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Student op-ed: Victoria’s Secret Fashion Show should be canned

In the latest episode of “Fun-Killing Progressives,” a James Madison University theater and media arts/design major says the annual Victoria’s Secret Fashion Show “must end” because, well, she said so.

Although the show’s ratings have declined over the years, to which Ryann Sheehy attributes to — possibly — a “more socially conscious generation that refuses to give into Victoria’s Secret’s capitalistic brainwashing,” it might be time to ax the parade of supermodels outright because “viewers wallow in self-pity” due to concluding they’ll never measure up to the “ideal body type.”

It doesn’t matter that the company has a brand which sells plus-size lingerie, Sheehy says; the message Victoria’s Secret sends to women is “truly horrifying” — that “only women who look like the Angels can shop at their stores.”

Worse, still, is the company’s view on allowing transgender models to participate in the big event. The V.S. chief marketing officer said (gasp!) “No, I don’t think we should […] Because the show is a fantasy.”

It’s 2018 and there are still people in positions of power who completely exclude the LGBT community from this idea of a picture-perfect “fantasy.” At this point, brands shouldn’t be continually spreading the idea that there’s one prescribed vision that’s better than the rest.

Even Mary Katrantzou, a British designer for this year’s show, believes in the lies they’ve spread about female empowerment. Katrantzou said “Everything that Victoria’s Secret creates is about a woman feeling confident and empowered — and also having fun with what she is wearing.”

What isn’t so clear is that the “woman” she’s talking about refers only to those who fall within the ideal stereotype of a heterosexual, cis-gender VS Angel. Of course those women feel confident and empowered when they’re constantly validated be societal images of beauty and perfection that look just like them.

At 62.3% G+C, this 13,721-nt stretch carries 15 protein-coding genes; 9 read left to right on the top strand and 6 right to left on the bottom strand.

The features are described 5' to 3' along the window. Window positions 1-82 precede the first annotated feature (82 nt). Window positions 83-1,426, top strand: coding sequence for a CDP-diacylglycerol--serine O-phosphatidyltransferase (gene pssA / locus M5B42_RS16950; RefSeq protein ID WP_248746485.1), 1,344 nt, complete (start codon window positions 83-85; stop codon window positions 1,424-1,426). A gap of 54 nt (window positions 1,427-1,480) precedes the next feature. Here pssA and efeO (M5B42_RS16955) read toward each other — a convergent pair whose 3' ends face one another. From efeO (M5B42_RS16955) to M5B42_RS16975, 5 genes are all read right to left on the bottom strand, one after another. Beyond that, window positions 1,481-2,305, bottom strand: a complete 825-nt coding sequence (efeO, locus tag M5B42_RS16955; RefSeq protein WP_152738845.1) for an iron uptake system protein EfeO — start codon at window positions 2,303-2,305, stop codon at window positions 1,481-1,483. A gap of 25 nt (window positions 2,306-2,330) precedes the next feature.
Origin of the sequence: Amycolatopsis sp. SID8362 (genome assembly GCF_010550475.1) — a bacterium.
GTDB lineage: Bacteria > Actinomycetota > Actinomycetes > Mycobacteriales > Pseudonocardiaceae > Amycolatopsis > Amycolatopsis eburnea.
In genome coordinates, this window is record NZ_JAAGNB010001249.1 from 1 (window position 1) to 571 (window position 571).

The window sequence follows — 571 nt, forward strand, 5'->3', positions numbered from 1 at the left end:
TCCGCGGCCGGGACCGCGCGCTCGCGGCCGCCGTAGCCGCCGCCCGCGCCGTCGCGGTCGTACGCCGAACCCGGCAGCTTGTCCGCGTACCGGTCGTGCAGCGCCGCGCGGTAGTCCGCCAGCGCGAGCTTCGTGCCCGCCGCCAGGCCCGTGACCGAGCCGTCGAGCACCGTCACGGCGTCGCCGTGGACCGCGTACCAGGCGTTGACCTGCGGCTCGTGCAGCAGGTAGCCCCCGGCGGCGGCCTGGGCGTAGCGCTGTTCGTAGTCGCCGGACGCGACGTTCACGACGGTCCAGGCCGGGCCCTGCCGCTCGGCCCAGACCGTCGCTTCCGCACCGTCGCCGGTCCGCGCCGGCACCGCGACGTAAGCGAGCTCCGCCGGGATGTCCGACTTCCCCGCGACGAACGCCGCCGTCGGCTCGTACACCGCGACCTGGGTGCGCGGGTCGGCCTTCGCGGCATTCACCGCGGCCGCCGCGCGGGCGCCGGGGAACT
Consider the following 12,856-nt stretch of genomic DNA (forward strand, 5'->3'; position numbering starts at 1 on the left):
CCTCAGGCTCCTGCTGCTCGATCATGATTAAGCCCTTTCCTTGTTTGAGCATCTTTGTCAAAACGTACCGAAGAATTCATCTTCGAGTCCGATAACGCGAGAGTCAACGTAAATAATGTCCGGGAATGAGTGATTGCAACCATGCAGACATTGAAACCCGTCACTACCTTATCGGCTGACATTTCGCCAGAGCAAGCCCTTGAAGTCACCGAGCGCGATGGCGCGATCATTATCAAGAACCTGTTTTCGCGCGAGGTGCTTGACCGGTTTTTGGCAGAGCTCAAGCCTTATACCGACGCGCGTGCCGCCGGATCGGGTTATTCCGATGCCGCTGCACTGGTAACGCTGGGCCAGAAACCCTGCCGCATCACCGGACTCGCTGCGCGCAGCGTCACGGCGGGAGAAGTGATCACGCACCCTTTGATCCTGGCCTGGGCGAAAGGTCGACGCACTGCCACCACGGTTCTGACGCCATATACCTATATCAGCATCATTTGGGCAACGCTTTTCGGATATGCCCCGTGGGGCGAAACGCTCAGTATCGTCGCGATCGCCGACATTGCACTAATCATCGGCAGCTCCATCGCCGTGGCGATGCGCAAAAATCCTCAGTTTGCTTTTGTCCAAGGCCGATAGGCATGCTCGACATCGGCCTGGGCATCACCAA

Halsey was one of the musical guests honored to be a part of this year’s show, but when Razek’s comments were released, Halsey immediately took to Instagram to express her disappointment in the brand’s lack of inclusion and support of the plus-size and trans communities. As someone who’s bisexual and a part of the LGBTQ community, Halsey wrote, “We stand in solidarity. And complete and total acceptance is the only ‘fantasy’ that I support.”

Sheehy concludes that since the show “represents an incredibly small population of women in the world,” what sense does it make for it continue? (Just don’t ask her about the size of the transgender population …)

There’s no mention of how many men tune in for the annual shindig, for what it’s worth.

Here’s something for Sheehy to consider: There’s a thing called a television remote control which has many buttons on it. One of the more popular buttons changes the channel. Another turns the set off completely. This is what people usually do when something’s on that they do not like.

Read the full op-ed.

MORE: Student group’s ‘Body Love Month’ offers ‘Eco-Period party,’ scale smashing

MORE: Annual ‘Speedo Hike’ canceled because not inclusive enough of all body sizes

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About the Author
Assistant Editor
Dave has been writing about education, politics, and entertainment for over 15 years, including a stint at the popular media bias site Newsbusters. He is a retired educator with over 25 years of service and is a member of the National Association of Scholars. Dave holds undergraduate and graduate degrees from the University of Delaware.

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